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01-11-2018, 09:56   #1
Rebelbrowser
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9th Annual Boards White Christmas Thread

Its that day again, 1 November, when, with Halloween over us, thoughts turn to the next big event on the horizon - yup Christmas is coming....

This is the 9th installment of this particular thread - if you don't believe me the first from 2010 is still available at - https://www.boards.ie/vbulletin/show...php?p=68686802 but in fact I found White Christmas threads dating back to 2004 (when there was a White Christmas for many!) at https://www.boards.ie/vbulletin/show....php?p=2209623 . Some familiar names posted in that thread too I note!

As usual this thread is solely concerned with the weather over the Christmas period, primarily 24 & 25 December and, in particular, is concerned with whether it might snow on Christmas day itself.

The last white Christmas (as in lying snow) for most of us was 2010 of course. However I don't think there was any Christmas day snowfall that year. The last actual white Christmas in my part of the country (1cm of falling snow I think?) was 2004.

The CFS is probably the best source at this stage for making any sort of guess as to what weather we might have on the big day. At present it shows the following:-

Uppers



Generally



Day time lows



Thickness



Subject to correction that's a very cold, settled day with a biting northerly wind and max temps of 2c to 4c or so. Uppers are of about -6c or -7 (typically you need -8c uppers for snow). There seems to be some shower activity in the NW in particular. So at the moment its all in all a very seasonal Christmas day with a definite chance of snow for some. Not a bad way to start the thread.....

Lest you think this is ridiculously premature (and I appreciate it probably is), a few websites have had a White Christmas page on the go for a while now. theweatheroutlook.co.uk are always the most enthusiastic and run a forecast from 1 September each year. They have updated theirs today actually and are saying (admittedly on a UK centric site):-

Update 9 makes no change to the percentage chance of a White Christmas. The possibility of snow is considered higher than normal in both the north and south of the UK.
The primary reasons for this are:
1) The QBO is switching back to a westerly phase. A westerly phase is associated with an increased chance of milder winters in the UK.
2) We are close to a solar minimum.
3) Since the Sudden Stratospheric Warming (SSW) in February there has been an ongoing signal for high pressure blocks to have more influence on the UK's weather than normal. In the late winter and early spring northern blocking led to widespread snow as the Beast from the East made its presence felt. That was followed by one of the warmest (it could turn out to be the warmest once all of the data has been collated) summers on record in the UK due to the persistence of anticyclonic conditions. As we head through the meteorological autumn the elevated signal for high pressure still appears to be present.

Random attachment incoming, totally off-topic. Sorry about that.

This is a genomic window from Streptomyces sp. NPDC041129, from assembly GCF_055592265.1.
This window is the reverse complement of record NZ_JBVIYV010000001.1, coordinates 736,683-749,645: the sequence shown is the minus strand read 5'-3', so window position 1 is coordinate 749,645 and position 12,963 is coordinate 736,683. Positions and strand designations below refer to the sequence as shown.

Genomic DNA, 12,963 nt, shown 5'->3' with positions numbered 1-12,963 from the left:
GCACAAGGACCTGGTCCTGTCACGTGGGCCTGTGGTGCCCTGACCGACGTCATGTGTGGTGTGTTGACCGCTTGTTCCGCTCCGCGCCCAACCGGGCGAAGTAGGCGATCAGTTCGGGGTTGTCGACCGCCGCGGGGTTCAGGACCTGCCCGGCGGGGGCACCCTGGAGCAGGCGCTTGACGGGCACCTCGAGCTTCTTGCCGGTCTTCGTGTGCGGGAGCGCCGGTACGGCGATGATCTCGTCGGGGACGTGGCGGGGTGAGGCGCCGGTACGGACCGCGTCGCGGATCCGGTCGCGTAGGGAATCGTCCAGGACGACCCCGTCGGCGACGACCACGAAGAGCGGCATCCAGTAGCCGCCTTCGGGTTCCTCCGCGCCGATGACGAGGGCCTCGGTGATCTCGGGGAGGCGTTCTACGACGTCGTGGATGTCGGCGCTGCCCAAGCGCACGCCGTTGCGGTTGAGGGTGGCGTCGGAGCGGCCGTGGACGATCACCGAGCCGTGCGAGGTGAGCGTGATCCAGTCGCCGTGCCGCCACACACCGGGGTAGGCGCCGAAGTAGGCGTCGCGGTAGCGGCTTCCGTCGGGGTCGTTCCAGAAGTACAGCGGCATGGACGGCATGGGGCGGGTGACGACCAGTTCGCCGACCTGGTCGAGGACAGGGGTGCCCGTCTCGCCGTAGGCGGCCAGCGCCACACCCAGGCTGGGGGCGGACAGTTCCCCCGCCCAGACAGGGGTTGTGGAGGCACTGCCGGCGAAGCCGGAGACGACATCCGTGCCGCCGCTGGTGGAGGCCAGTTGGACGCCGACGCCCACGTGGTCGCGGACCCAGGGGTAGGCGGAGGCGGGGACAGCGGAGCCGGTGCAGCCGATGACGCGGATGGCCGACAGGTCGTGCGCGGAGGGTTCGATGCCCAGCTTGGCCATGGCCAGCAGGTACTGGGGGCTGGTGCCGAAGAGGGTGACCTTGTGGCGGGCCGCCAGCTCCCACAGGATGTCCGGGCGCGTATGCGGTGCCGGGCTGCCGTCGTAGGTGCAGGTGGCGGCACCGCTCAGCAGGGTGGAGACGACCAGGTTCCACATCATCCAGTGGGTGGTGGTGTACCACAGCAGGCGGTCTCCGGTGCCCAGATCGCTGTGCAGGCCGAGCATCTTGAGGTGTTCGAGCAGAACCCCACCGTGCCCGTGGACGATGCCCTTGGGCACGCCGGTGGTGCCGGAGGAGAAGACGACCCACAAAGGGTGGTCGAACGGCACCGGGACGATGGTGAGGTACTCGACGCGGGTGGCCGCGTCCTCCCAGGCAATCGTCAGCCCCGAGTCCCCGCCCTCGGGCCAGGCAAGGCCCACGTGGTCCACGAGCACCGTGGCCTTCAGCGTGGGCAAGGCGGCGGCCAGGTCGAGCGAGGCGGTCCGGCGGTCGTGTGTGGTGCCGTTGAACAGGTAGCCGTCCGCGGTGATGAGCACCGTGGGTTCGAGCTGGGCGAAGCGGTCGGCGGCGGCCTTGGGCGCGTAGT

4) Some of the latest seasonal model updates are pointing towards a colder than average winter.
5) Medium range models are suggesting quite an unsettled pattern during early November. Cold conditions in the early part of winter are considered more likely if November is cool and wet.
Chance of snow on Christmas Day
North of Yorkshire / Lancashire:25%
South of Yorkshire / Lancashire: 15%
The Computer says
• It's expected to be too mild for snow in the south
• It's expected to be too mild for snow in Wales
• It's expected to be too mild for snow in the Midlands
• It's expected to be too mild for snow in the north
• It's expected to be too mild for snow in Scotland
• It's expected to be too mild for snow in Northern Ireland
• It's expected to be too mild for snow in the Republic of Ireland
• It's expected to be too mild for snow in the Netherlands
Forecast issued 01/11/2018 07:49:30


Which is actually all very promising really.

I will update this every 5 days or so in November but will update it more frequently in December, especially if things are looking in any way promising. Usually by 10 December or so we know that our goose (or turkey?) is cooked however.

Until then, here's a seasonal pic to whet the appetite courtesy of theweatheroutlook.co.uk…

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01-11-2018, 10:00   #2
Artane2002
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The uppers required for snow depends on the wind direction (source of air mass really, because each air mass has different characteristics). Northwesterlies require lower uppers for snow than easterlies do.
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20-11-2018, 15:44   #3
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Meant to update this regularly. Damn work commitments...

Suffice it to say its still looking good on the CFS for a cold run in to Xmas. This tallies with other LRFs like MTC's on this forum.

On phone so not sure if the following link will work. See https://expert-images.images-weather...22312_1900.gif

Will do proper post shortly

Last edited by Rebelbrowser; 20-11-2018 at 17:02.
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21-11-2018, 13:47   #4
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Looks cold for the next few weeks on the majority of runs but a few mild ones come and go.